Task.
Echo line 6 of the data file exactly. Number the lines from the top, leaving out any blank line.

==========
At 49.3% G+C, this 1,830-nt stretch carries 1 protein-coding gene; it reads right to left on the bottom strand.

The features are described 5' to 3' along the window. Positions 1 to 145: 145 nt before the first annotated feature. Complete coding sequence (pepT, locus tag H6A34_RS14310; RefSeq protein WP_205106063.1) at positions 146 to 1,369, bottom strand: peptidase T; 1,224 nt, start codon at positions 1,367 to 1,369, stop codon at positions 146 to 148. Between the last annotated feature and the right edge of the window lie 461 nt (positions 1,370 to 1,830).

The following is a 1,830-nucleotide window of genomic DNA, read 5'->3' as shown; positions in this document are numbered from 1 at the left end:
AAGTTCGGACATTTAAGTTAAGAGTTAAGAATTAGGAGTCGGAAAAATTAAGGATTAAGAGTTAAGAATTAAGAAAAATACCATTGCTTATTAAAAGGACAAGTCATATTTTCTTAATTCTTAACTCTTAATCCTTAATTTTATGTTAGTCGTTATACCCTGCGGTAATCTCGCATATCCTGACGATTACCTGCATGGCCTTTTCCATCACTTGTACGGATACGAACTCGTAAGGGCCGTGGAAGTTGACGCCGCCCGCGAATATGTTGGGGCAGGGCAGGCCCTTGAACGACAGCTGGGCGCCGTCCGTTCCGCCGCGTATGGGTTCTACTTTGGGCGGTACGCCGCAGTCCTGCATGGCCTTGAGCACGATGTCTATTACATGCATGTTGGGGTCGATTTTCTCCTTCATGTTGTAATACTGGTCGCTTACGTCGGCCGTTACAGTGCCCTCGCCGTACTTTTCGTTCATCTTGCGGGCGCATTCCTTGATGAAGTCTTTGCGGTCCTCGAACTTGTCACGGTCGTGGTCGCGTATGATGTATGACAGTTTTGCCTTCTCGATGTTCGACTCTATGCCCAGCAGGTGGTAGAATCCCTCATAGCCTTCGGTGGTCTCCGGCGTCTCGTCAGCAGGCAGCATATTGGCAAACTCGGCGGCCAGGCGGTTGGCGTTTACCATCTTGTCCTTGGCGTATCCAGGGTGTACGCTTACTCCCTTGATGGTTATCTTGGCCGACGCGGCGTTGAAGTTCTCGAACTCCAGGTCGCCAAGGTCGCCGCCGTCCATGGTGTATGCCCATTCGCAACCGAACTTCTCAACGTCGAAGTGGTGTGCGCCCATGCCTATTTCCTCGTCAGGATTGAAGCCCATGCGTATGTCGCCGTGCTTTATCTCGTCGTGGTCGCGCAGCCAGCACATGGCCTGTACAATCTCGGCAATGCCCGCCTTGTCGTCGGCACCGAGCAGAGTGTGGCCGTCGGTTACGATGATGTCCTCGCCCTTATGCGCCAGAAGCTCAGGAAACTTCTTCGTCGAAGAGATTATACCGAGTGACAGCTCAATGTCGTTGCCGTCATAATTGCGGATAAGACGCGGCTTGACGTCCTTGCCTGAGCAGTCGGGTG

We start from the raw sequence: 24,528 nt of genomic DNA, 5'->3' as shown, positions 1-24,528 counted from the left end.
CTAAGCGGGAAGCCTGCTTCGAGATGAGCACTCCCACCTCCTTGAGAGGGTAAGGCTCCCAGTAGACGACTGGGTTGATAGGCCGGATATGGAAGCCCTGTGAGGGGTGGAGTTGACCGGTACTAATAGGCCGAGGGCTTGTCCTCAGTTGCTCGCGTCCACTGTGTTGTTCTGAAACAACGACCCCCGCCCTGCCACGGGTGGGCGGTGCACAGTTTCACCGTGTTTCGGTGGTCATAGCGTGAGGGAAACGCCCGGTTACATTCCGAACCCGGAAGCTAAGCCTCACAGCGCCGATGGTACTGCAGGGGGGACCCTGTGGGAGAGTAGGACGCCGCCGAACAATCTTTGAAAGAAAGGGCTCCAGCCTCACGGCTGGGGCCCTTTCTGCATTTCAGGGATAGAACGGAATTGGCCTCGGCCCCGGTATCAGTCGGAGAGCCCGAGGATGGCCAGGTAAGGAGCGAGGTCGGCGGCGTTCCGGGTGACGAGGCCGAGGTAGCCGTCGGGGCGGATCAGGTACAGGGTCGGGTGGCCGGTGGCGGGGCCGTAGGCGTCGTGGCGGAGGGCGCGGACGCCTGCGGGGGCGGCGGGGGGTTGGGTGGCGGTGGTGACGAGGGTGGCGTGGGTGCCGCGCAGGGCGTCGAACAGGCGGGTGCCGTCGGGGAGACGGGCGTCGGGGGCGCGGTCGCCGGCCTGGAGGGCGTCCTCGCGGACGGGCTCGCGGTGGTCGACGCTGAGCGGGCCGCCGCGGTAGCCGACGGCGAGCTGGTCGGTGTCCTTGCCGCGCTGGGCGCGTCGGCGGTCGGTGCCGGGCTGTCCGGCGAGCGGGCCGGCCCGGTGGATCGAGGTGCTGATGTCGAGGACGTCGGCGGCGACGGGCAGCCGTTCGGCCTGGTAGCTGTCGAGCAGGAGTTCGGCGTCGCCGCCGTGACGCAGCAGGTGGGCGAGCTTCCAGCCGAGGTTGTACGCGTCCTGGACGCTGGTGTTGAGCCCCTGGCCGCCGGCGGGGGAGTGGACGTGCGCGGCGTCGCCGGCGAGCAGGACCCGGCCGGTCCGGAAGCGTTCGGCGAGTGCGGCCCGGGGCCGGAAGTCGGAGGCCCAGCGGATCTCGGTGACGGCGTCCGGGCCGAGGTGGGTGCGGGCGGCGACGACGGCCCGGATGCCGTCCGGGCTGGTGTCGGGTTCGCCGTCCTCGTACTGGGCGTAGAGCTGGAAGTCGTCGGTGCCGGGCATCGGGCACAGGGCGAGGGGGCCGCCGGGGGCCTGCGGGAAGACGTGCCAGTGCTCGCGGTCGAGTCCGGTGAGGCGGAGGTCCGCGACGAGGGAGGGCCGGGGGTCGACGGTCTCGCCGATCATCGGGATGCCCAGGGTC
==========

CTAAGCGGGAAGCCTGCTTCGAGATGAGCACTCCCACCTCCTTGAGAGGGTAAGGCTCCCAGTAGACGACTGGGTTGATAGGCCGGATATGGAAGCCCTGTGAGGGGTGGAGTTGACCGGTACTAATAGGCCGAGGGCTTGTCCTCAGTTGCTCGCGTCCACTGTGTTGTTCTGAAACAACGACCCCCGCCCTGCCACGGGTGGGCGGTGCACAGTTTCACCGTGTTTCGGTGGTCATAGCGTGAGGGAAACGCCCGGTTACATTCCGAACCCGGAAGCTAAGCCTCACAGCGCCGATGGTACTGCAGGGGGGACCCTGTGGGAGAGTAGGACGCCGCCGAACAATCTTTGAAAGAAAGGGCTCCAGCCTCACGGCTGGGGCCCTTTCTGCATTTCAGGGATAGAACGGAATTGGCCTCGGCCCCGGTATCAGTCGGAGAGCCCGAGGATGGCCAGGTAAGGAGCGAGGTCGGCGGCGTTCCGGGTGACGAGGCCGAGGTAGCCGTCGGGGCGGATCAGGTACAGGGTCGGGTGGCCGGTGGCGGGGCCGTAGGCGTCGTGGCGGAGGGCGCGGACGCCTGCGGGGGCGGCGGGGGGTTGGGTGGCGGTGGTGACGAGGGTGGCGTGGGTGCCGCGCAGGGCGTCGAACAGGCGGGTGCCGTCGGGGAGACGGGCGTCGGGGGCGCGGTCGCCGGCCTGGAGGGCGTCCTCGCGGACGGGCTCGCGGTGGTCGACGCTGAGCGGGCCGCCGCGGTAGCCGACGGCGAGCTGGTCGGTGTCCTTGCCGCGCTGGGCGCGTCGGCGGTCGGTGCCGGGCTGTCCGGCGAGCGGGCCGGCCCGGTGGATCGAGGTGCTGATGTCGAGGACGTCGGCGGCGACGGGCAGCCGTTCGGCCTGGTAGCTGTCGAGCAGGAGTTCGGCGTCGCCGCCGTGACGCAGCAGGTGGGCGAGCTTCCAGCCGAGGTTGTACGCGTCCTGGACGCTGGTGTTGAGCCCCTGGCCGCCGGCGGGGGAGTGGACGTGCGCGGCGTCGCCGGCGAGCAGGACCCGGCCGGTCCGGAAGCGTTCGGCGAGTGCGGCCCGGGGCCGGAAGTCGGAGGCCCAGCGGATCTCGGTGACGGCGTCCGGGCCGAGGTGGGTGCGGGCGGCGACGACGGCCCGGATGCCGTCCGGGCTGGTGTCGGGTTCGCCGTCCTCGTACTGGGCGTAGAGCTGGAAGTCGTCGGTGCCGGGCATCGGGCACAGGGCGAGGGGGCCGCCGGGGGCCTGCGGGAAGACGTGCCAGTGCTCGCGGTCGAGTCCGGTGAGGCGGAGGTCCGCGACGAGGGAGGGCCGGGGGTCGACGGTCTCGCCGATCATCGGGATGCCCAGGGTC